For all these reasons, same-sex couples and heterosexual couples still aren’t treated the same under the tax code. The recent IRS rulings narrow the gap in some cases, but create new gaps in others. Given the complexities of our tax code, separate treatment will inevitably mean that some same-sex couples will pay more or less in taxes than comparable heterosexual couples do. If policymakers ever want same-sex couples to be taxed the same as heterosexual couples, the only practical way to do so would be to allow same-sex couples to file their tax returns as married couples.

This post first appeared on TaxVox, the blog of the Urban-Brookings Tax Policy Center.

Underemployment Fell in May

The headline jobs report on Friday was disappointing, as temporary Census workers accounted for almost all of the 431,000 of May’s increase in payroll jobs. As the economics team at PNC put it, the jobs report was “all frosting, no cupcake.”

The household survey provided a little more substance, as the headline unemployment rate fell to 9.7% in May from 9.9%. More encouraging, the U-6 measure of underemployment (which includes not only those who are unemployed but also marginally attached workers and those who are part time for economic reasons) fell sharply. The underemployment rate was 16.6% in May, down from 17.1% a month earlier (and from its peak of 17.4% last October):

As you can see, the headline unemployment rate (U-3) and the underemployment rate (U-6) have been moving sideways or slightly downward over the past eight months. That’s a step in the right direction after the sharp increases in 2008 and 2009. But we have a very long way to go.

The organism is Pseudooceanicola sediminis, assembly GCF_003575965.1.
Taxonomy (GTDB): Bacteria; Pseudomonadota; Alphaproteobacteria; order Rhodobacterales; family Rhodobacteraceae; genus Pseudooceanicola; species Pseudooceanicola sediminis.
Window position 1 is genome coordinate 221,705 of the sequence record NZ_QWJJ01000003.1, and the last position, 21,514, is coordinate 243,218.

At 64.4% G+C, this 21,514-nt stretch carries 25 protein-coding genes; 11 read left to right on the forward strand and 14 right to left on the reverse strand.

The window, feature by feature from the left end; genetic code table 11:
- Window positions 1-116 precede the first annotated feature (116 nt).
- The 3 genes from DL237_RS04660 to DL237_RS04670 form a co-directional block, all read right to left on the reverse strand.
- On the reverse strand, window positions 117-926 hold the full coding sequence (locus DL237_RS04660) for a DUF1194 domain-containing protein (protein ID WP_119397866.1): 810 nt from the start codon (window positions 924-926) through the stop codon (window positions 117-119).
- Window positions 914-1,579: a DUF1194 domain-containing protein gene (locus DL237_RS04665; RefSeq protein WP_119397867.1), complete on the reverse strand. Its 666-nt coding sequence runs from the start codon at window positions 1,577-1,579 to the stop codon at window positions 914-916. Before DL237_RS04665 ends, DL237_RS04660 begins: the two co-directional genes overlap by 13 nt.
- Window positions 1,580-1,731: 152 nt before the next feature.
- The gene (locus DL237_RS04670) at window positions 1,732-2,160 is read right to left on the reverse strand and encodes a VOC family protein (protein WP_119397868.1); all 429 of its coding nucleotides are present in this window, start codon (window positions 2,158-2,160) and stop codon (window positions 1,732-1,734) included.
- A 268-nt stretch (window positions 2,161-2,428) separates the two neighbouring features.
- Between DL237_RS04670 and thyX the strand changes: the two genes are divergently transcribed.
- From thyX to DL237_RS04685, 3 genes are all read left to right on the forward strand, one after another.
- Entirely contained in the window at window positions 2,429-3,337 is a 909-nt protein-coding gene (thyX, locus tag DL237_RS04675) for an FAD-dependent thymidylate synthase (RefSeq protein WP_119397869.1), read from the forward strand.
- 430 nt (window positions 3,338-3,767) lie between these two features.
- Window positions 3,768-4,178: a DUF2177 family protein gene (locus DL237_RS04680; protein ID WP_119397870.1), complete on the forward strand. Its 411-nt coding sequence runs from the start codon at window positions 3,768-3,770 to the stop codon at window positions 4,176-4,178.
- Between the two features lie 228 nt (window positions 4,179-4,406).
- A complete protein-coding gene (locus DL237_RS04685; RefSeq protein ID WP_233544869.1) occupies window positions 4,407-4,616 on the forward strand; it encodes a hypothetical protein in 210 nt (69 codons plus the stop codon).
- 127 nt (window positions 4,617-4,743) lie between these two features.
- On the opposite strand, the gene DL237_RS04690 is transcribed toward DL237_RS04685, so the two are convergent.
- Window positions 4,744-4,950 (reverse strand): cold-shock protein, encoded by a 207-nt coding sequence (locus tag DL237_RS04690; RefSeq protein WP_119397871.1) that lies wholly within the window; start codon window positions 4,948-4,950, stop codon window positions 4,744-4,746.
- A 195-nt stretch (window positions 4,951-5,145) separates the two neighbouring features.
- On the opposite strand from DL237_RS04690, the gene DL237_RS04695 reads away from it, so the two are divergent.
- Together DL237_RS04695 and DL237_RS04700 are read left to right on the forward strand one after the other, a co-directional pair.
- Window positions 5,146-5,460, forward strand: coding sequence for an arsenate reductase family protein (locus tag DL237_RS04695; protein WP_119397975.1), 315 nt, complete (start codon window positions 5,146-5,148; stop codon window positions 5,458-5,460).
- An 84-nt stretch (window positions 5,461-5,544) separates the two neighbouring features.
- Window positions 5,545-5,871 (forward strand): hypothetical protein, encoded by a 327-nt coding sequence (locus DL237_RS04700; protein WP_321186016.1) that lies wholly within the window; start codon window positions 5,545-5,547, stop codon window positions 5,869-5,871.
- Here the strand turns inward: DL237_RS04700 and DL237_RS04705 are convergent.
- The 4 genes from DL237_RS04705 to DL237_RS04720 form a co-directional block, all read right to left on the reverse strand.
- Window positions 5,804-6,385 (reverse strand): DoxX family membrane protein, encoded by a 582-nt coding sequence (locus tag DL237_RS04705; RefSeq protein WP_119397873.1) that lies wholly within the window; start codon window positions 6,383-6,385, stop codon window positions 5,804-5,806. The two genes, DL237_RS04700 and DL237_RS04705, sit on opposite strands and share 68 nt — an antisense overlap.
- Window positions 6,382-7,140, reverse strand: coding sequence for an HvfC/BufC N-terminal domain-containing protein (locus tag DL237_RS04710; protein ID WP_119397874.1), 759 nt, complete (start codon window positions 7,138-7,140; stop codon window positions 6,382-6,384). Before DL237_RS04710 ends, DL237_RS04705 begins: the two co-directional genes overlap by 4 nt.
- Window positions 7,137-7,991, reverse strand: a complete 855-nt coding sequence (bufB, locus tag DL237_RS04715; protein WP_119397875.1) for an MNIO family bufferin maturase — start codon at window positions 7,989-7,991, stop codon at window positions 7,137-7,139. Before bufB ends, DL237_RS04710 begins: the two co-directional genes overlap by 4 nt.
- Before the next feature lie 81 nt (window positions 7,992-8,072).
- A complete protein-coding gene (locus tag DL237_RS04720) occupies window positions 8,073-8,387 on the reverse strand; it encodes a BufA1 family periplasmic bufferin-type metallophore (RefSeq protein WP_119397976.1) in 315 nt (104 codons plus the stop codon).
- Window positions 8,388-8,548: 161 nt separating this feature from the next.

Fannie & Freddie Reform Gets a Boost from the Washington Post

Sunday’s Washington Post has an encouraging editorial about the Fannie Mae and Freddie Mac reform proposal that Phill Swagel and I recently put forward. An excerpt:

[Their plan would] abolish the most toxic features of the old “government-sponsored enterprise” model. In particular, the plan would get Fannie and Freddie out of the business of directly purchasing mortgage-backed securities, which was highly profitable to them in large part because their implicit government guarantee enabled them to fund a large portfolio at artificially low rates. Their existing $5 trillion pile of securities and guarantees would be wound down or sold off to the private sector.

But Mr. Marron and Mr. Swagel would keep a government role in Fannie and Freddie’s other business: securitizing conventional, moderately sized “conforming loans,” which is both necessary to mortgage liquidity and relatively less risky. And instead of a non-transparent, implicit government guarantee, the new securities would carry an explicit one, for which the securitizers would pay a fee. Accumulated fees, in turn, would cover losses, thus shielding taxpayers. To promote innovation and competition, this business would be open not only to Fannie and Freddie but to any other well-capitalized financial institution capable of taking it on.

How Blurry is the Line between Monetary and Fiscal Policy?

Economists have traditionally drawn a sharp distinction between monetary and fiscal policy. Monetary policy should try to promote growth and limit inflation by setting short-term interest rates, managing the money supply, and providing liquidity during times of financial stress. Fiscal policy should also encourage growth and, more broadly, promote the general welfare through careful choices about spending, taxes, and borrowing. The Federal Reserve has responsibility for monetary policy, while Congress and the President handle fiscal policy.